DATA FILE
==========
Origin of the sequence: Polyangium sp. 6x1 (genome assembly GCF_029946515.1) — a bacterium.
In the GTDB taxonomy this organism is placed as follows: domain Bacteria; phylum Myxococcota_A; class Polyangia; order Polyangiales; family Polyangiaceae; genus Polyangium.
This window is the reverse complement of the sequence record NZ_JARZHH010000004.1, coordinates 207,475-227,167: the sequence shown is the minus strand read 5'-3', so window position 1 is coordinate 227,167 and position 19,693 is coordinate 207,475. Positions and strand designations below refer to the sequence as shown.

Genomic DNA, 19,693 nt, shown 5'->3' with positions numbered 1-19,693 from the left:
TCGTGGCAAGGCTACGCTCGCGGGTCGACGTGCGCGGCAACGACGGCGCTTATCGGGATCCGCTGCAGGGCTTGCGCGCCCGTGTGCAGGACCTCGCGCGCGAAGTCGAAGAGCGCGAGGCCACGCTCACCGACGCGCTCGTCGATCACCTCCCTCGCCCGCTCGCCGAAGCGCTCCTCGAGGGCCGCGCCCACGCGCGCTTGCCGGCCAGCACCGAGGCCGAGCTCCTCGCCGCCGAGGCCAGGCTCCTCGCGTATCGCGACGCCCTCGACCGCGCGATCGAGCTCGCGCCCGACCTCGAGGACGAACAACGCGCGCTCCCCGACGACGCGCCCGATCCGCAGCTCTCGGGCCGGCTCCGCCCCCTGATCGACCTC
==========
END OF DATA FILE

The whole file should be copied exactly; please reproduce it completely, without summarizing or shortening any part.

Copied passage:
Origin of the sequence: Polyangium sp. 6x1 (genome assembly GCF_029946515.1) — a bacterium.
In the GTDB taxonomy this organism is placed as follows: domain Bacteria; phylum Myxococcota_A; class Polyangia; order Polyangiales; family Polyangiaceae; genus Polyangium.
This window is the reverse complement of the sequence record NZ_JARZHH010000004.1, coordinates 207,475-227,167: the sequence shown is the minus strand read 5'-3', so window position 1 is coordinate 227,167 and position 19,693 is coordinate 207,475. Positions and strand designations below refer to the sequence as shown.

Genomic DNA, 19,693 nt, shown 5'->3' with positions numbered 1-19,693 from the left:
TCGTGGCAAGGCTACGCTCGCGGGTCGACGTGCGCGGCAACGACGGCGCTTATCGGGATCCGCTGCAGGGCTTGCGCGCCCGTGTGCAGGACCTCGCGCGCGAAGTCGAAGAGCGCGAGGCCACGCTCACCGACGCGCTCGTCGATCACCTCCCTCGCCCGCTCGCCGAAGCGCTCCTCGAGGGCCGCGCCCACGCGCGCTTGCCGGCCAGCACCGAGGCCGAGCTCCTCGCCGCCGAGGCCAGGCTCCTCGCGTATCGCGACGCCCTCGACCGCGCGATCGAGCTCGCGCCCGACCTCGAGGACGAACAACGCGCGCTCCCCGACGACGCGCCCGATCCGCAGCTCTCGGGCCGGCTCCGCCCCCTGATCGACCTC